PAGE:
Looking ahead, environmental conditions are likely to deteriorate over the medium to long-term with climatologists predicting the transition from La Nina to El Nino is likely to take place later this year, the political pendulum may well swing back in favour of environmental action as the public is reminded of what a damaged environment looks like – and feels like for the family budget. Throughout May this year, warm weather has begun to hurt the profits of clothes retailers trying to move stock no one can wear, highlighting that the economic effects of a warmer climate reach almost every section of the economy.
Conversely, all Australians feel, at some level, ‘climate fatigue’ in the wake of the bruising carbon tax debate.
So how can firms position sustainability beyond its natural eco-conscious constituency? Here are some thoughts.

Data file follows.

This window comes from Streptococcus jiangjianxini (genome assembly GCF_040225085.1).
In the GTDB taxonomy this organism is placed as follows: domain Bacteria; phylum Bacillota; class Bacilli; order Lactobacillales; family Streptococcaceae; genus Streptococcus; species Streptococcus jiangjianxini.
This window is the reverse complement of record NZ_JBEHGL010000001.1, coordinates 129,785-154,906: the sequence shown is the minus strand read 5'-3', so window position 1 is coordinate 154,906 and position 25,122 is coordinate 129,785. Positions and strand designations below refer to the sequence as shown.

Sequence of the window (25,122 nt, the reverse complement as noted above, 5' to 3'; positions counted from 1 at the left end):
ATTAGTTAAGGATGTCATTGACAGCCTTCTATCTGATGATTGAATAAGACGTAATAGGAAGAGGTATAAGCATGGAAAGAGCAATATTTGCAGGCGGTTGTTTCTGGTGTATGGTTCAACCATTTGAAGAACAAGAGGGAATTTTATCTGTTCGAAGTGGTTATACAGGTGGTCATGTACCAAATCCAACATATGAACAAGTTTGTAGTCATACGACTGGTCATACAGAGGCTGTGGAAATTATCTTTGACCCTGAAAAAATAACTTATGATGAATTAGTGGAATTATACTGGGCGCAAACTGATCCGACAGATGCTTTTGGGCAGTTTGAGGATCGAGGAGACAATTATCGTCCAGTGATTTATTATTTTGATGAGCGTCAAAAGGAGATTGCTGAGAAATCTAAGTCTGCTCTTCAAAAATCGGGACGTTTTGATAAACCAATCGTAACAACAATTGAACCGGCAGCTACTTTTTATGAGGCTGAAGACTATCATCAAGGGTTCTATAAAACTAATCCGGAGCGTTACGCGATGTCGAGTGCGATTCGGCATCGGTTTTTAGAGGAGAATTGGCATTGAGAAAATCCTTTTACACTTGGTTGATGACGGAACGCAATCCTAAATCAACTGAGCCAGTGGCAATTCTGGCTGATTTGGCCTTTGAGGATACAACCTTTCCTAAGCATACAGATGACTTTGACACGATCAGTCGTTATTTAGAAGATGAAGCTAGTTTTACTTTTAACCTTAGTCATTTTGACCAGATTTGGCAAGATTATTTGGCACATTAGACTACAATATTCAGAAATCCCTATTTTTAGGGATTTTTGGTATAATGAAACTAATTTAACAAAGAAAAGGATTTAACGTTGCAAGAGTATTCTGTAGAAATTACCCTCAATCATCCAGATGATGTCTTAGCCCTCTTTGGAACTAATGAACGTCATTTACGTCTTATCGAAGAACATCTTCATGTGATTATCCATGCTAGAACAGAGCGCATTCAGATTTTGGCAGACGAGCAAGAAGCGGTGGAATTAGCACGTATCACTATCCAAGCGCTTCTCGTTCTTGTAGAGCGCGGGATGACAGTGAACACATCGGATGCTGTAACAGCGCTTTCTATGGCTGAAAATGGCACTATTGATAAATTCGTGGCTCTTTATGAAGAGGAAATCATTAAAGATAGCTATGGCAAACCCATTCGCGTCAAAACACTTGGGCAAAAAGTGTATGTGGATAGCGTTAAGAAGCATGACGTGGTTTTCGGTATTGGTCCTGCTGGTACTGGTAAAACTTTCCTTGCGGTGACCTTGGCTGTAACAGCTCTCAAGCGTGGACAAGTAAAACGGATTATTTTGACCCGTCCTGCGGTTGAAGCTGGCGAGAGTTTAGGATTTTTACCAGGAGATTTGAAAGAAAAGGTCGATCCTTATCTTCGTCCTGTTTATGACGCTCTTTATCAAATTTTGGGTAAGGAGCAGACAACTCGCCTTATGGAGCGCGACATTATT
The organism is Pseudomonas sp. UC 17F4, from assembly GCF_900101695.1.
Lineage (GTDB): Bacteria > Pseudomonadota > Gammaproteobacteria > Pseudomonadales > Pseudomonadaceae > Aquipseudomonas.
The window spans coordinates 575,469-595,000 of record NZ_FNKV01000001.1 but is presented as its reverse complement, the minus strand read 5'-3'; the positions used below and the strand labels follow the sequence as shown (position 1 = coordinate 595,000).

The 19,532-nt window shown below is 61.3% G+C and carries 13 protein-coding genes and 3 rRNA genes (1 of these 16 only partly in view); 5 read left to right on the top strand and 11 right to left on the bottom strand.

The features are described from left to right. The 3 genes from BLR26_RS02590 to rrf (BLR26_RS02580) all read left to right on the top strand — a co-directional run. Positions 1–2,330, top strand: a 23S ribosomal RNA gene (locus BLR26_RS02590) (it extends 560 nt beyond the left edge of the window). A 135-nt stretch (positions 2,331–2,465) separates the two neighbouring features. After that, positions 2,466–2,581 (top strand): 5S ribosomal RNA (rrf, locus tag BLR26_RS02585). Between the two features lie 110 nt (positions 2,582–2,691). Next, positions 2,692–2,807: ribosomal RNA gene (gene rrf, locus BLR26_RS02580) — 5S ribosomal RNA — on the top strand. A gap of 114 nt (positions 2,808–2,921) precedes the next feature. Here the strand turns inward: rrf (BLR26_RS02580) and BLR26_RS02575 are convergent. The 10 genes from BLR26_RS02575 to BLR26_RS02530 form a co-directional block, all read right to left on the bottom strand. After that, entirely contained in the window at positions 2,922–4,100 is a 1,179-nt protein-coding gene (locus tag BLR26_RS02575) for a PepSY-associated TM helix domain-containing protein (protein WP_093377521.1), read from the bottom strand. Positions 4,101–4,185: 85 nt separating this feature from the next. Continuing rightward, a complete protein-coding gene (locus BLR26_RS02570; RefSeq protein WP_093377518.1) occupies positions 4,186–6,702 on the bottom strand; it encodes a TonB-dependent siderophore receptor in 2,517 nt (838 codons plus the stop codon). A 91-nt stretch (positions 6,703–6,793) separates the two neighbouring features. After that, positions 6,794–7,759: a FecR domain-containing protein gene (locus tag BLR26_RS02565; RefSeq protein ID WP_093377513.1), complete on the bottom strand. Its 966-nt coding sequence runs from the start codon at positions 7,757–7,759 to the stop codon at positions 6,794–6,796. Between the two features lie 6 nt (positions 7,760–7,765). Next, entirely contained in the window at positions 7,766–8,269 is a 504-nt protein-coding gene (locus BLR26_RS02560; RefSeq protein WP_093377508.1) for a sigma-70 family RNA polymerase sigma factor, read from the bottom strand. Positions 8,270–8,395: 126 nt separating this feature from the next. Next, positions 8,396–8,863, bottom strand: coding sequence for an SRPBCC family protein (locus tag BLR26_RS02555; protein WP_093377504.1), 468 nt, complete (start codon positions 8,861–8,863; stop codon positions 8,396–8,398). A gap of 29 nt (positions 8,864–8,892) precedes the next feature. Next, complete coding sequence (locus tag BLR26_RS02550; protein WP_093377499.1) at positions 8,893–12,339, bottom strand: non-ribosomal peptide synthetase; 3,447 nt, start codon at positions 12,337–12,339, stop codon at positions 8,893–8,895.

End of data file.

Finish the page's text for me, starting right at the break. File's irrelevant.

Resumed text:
Firstly, by identifying other consumer values above and beyond the environmental politics of the past few years. In a public debate with former Gillard economic advisor Stephen Koukoulos, prominent conservative commentator Judith Sloan made the curious remark that government debt matters ‘for moral as well as economic reasons’.
She was referring principally to what she saw as the intergenerational injustice of parents and grandparents leaving huge costs for their descendents to pay off. What was striking was to see an ideological conservative framing an issue in explicitly intergenerational and moral terms, when this is precisely the reason why so many environmentalists take the trouble to embrace sustainable actions and products.